Interesting & Somewhat Controversial Article: Obesity Affects Math Performance

In a recent article from the website www.redorbit.com, Connie K. Ho presents the results of a study looking for correlations between obesity and academic performance.  Not very surprisingly, a correlation was found: students who are obese show sub par performance on math exams when compared to their non-obese peers.  As if we all needed one more admonition against that second piece of cake.

What was unclear was causation – many factors combine to determine if one will be overweight, including, not inconsequentially, socio-economic status.  There is a clear higher incidence of obesity among the poor, and a corresponding lack of access to academic resources or educated role models that might also contribute to math related success.  So is obesity actually the problem?

Read excerpts from the redorbit article below for more information.

The Results

In the study’s results, when students who showed symptoms of obesity beginning in kindergarten were compared with children who were never obese, these students performed poorer on math tests beginning in the first grade. The low performance on math exams persisted all the way through fifth grade. For boys whose obesity began later, like in third or fifth grade, there was no difference found in the performance on math tests. For girls who were found to become obese later on, the low performance in math was short-term.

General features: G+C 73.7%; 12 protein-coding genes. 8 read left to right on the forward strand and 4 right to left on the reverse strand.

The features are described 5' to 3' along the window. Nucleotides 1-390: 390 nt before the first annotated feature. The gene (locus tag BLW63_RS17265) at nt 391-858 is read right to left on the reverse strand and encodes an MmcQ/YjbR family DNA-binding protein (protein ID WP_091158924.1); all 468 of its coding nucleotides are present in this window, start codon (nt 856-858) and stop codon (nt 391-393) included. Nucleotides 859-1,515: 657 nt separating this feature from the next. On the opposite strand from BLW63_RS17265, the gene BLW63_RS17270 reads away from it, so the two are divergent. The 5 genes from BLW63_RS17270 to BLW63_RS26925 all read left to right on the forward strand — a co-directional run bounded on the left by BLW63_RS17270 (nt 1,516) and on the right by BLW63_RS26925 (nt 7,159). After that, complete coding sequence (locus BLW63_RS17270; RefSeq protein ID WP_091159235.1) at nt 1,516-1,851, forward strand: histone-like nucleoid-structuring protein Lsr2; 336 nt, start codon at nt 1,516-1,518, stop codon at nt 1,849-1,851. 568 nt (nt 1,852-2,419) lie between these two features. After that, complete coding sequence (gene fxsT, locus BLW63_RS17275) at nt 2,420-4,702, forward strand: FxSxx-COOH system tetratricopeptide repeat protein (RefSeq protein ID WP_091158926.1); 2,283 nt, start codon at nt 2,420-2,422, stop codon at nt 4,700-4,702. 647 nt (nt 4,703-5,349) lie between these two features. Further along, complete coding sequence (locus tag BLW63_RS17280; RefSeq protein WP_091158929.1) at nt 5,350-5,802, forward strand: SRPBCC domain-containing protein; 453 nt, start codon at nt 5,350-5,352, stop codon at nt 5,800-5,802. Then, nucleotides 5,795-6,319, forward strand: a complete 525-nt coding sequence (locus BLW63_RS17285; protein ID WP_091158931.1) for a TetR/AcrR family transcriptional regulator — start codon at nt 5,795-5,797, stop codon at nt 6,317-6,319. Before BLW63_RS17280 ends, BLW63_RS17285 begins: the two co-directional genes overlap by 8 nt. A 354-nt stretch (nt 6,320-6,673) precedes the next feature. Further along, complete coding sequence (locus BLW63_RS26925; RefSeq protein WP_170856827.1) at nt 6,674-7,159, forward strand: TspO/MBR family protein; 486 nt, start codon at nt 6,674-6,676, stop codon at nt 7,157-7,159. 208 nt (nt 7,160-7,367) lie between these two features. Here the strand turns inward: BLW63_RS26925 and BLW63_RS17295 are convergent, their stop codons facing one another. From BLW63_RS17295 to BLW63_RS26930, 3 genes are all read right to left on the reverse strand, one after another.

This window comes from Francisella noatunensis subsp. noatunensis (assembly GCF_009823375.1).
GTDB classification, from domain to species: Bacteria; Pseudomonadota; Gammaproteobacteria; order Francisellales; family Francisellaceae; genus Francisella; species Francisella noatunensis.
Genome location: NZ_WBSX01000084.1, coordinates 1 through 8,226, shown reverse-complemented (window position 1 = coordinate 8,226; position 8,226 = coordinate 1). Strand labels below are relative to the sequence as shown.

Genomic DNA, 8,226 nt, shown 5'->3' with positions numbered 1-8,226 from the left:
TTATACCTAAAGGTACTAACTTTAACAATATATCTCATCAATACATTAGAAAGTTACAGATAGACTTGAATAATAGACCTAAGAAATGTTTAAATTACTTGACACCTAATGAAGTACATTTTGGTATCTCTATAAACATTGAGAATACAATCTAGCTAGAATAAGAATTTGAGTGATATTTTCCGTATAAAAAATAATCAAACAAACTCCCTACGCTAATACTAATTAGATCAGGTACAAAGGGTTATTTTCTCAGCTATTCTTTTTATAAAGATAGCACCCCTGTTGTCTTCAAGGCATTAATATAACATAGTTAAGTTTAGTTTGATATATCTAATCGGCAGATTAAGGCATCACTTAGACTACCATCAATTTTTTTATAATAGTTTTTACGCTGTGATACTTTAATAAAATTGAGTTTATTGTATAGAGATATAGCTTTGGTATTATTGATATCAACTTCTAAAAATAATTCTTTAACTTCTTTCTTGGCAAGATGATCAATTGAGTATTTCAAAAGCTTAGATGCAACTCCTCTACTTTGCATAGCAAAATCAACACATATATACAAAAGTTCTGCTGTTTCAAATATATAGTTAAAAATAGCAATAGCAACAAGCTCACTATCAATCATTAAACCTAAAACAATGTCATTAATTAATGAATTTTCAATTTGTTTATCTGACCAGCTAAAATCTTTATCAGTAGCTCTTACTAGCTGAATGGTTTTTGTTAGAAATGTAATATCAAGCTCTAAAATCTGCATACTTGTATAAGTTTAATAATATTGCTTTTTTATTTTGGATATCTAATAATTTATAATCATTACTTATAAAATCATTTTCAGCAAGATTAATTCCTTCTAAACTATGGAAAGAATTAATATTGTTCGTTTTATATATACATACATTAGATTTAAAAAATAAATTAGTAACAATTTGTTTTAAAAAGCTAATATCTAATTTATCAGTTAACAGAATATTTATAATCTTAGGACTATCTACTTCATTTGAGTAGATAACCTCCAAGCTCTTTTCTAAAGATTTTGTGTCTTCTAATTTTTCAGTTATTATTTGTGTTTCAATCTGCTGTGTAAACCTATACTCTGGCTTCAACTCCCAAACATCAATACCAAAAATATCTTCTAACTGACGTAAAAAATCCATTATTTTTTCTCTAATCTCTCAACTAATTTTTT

Furthermore, girls who were consistently obese appeared to have fewer social skills and this deficiency seemed to affect their math performance. For those boys and girls who were consistently obese, they had more anxiety and appeared to be sadder and lonelier; these traits also affected their performance on math tests. Other factors may be involved as well; for example, children who are obese may miss more school days or may develop sleep apnea which could influence school performance.

But What About Causation?

Overall, the study did not find a direct cause-and-effect relationship between school performance and being overweight or obese. The project’s findings, published in a recent edition of the journal Child Development, show the necessity of combating childhood obesity. According to U.S. News, public health professionals believe that parents can help children establish better habits. It is also important for the whole family to develop better diet and exercise routines.

The article presents another interesting reason to instill in our children good health habits.

But I must admit – my math skills are going to be the last thing on my mind next time I’m contemplating a cookie.

-Kristen

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